High fidelity, mannequin-based (HFMB) simulation and video clinical vignettes were used to create a simulation-based CBRNE course directed at the recognition, triage, and resuscitation of contaminated victims. The course participants, who consisted of first responders and receivers, were evaluated using a 43-question pre- and post-test that employed 12 video clinical vignettes as scenarios for the test questions. The results of the pre-test were analyzed according to the various medical training backgrounds of the participants to identify differences in baseline performance. A Scheffe post-hoc test and an ANOVA were used to determine differences between the medical training backgrounds of the participants. For those participants who completed both the pre-course and post-course test, the results were compared using a paired Student's t-test.
A total of 54 first responders/receivers including physicians, nurses, and paramedics completed the course. Pre-course and post-course test results are listed by learner category. For all participants who took the pre-course test (n = 67), the mean value of the test scores was 53.5 +/- 12.7%. For all participants who took the post-course test (n = 54), the mean value of the test scores was 78.3 +/-10.9%. The change in score for those who took both the pre- and post-test (n = 54) achieved statistical significance at all levels of learner.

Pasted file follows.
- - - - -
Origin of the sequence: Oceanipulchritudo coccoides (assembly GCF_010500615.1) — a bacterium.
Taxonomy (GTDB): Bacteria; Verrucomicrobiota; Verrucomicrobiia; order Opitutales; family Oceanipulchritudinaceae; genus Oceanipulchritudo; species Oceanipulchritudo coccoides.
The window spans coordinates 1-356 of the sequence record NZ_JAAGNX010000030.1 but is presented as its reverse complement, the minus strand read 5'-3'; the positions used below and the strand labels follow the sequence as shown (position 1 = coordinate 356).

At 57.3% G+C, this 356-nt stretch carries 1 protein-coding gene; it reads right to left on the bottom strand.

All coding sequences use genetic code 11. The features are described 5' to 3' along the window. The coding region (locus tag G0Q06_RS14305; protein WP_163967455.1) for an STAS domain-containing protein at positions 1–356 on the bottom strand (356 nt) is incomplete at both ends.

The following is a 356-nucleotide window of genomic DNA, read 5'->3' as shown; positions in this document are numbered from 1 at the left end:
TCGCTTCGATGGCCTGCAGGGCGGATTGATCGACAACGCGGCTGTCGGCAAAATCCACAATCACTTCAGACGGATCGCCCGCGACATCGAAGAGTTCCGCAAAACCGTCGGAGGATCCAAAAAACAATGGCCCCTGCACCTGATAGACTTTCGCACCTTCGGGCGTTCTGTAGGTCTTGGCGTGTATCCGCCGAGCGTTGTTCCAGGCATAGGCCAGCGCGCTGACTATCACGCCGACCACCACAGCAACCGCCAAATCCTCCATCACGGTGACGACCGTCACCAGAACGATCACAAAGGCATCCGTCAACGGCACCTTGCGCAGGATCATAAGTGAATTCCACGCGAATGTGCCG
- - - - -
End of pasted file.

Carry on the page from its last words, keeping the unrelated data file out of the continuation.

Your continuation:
The results suggest that video clinical vignettes and HFMB simulation are effective methods of CBRNE training and evaluation. Future studies should be conducted to determine the educational and cost-effectiveness of the use of these modalities.
Prehospital and disaster medicine: the official journal of the National Association of EMS Physicians and the World Association for Emergency and Disaster Medicine in association with the Acute Care Foundation 08/2006; 21(4):272-5. DOI:10.1017/S1049023X00003824
[Show abstract][Hide abstract] ABSTRACT: Incidents of significant consequence that create surge may require special research methods to provide reliable, generalizable results. This report was constructed through a process of literature review, expert panel discussion at the journal's consensus conference, and iterative development. Traditional clinical research methods that are well accepted in medicine are exceptionally difficult to use for surge incidents because the incidents are very difficult to reliably predict, the consequences vary widely, human behaviors are heterogeneous in response to incidents, and temporal conditions prioritize limited resources to response, rather than data collection. Current literature on surge research methods has found some degree of reliability and generalizability in case-control, postincident survey methods, and ethnographical designs. Novel methods that show promise for studying surge include carefully validated simulation experiments and survey methods that produce validated results from representative populations. Methodologists and research scientists should consider quasi-experimental designs and case-control studies in areas with recurrent high-consequence incidents (e.g., earthquakes and hurricanes). Specialists that need to be well represented in areas of research include emergency physicians and critical care physicians, simulation engineers, cost economists, sociobehavioral methodologists, and others.